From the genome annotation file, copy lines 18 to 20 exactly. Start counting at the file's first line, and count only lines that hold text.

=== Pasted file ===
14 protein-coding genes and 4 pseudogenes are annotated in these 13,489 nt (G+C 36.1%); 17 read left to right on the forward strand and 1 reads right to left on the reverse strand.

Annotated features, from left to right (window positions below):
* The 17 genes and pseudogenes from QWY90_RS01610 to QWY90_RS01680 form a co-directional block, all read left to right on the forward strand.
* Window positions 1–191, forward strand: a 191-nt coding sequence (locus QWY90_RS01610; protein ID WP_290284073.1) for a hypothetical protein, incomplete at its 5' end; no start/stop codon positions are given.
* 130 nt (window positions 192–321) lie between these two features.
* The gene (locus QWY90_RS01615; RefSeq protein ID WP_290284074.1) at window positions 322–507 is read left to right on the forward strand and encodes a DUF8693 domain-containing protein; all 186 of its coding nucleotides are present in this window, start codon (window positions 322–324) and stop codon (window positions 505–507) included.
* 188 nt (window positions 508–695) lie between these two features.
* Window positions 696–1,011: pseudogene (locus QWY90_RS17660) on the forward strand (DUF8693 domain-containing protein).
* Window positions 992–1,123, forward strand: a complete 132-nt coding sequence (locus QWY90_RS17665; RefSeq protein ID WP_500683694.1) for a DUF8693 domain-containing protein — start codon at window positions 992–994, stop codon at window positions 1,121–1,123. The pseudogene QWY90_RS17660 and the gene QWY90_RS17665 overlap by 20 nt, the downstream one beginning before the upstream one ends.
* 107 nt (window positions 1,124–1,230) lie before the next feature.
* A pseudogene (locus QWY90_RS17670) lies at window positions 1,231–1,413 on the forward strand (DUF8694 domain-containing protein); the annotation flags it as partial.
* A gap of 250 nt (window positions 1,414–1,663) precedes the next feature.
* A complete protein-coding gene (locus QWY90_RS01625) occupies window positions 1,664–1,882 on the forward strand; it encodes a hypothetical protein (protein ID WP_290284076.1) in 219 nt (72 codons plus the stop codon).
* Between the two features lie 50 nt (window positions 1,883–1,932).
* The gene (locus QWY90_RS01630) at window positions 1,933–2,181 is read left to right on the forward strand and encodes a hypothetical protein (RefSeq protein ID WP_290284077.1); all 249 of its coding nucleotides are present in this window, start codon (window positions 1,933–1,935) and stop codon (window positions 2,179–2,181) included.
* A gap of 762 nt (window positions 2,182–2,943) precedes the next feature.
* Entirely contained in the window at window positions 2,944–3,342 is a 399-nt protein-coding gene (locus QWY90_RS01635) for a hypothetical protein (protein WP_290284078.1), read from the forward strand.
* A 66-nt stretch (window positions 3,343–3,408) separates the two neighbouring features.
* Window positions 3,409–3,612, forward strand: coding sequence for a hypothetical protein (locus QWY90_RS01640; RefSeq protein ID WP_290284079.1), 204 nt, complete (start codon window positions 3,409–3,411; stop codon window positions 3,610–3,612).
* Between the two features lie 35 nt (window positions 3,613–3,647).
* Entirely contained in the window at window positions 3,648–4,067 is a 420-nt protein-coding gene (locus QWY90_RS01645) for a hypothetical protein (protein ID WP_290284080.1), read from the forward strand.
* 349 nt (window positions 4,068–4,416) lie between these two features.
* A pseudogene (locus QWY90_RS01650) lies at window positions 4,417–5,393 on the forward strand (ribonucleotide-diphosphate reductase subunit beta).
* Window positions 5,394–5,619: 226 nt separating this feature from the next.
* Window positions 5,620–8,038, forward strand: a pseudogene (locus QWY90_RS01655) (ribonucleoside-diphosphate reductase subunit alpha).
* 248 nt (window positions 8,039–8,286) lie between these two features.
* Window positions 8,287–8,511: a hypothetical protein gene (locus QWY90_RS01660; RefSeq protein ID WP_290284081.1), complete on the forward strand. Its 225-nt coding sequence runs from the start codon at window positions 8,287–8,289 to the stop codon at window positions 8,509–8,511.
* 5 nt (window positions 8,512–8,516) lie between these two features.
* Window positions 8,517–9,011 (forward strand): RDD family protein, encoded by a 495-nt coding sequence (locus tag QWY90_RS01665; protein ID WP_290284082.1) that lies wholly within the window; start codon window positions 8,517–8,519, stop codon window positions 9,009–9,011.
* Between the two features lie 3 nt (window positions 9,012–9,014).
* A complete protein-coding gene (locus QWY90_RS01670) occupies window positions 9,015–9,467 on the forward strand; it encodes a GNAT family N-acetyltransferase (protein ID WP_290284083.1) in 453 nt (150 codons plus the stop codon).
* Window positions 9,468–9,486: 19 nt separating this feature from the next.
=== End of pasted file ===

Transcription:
* A 66-nt stretch (window positions 3,343–3,408) separates the two neighbouring features.
* Window positions 3,409–3,612, forward strand: coding sequence for a hypothetical protein (locus QWY90_RS01640; RefSeq protein ID WP_290284079.1), 204 nt, complete (start codon window positions 3,409–3,411; stop codon window positions 3,610–3,612).
* Between the two features lie 35 nt (window positions 3,613–3,647).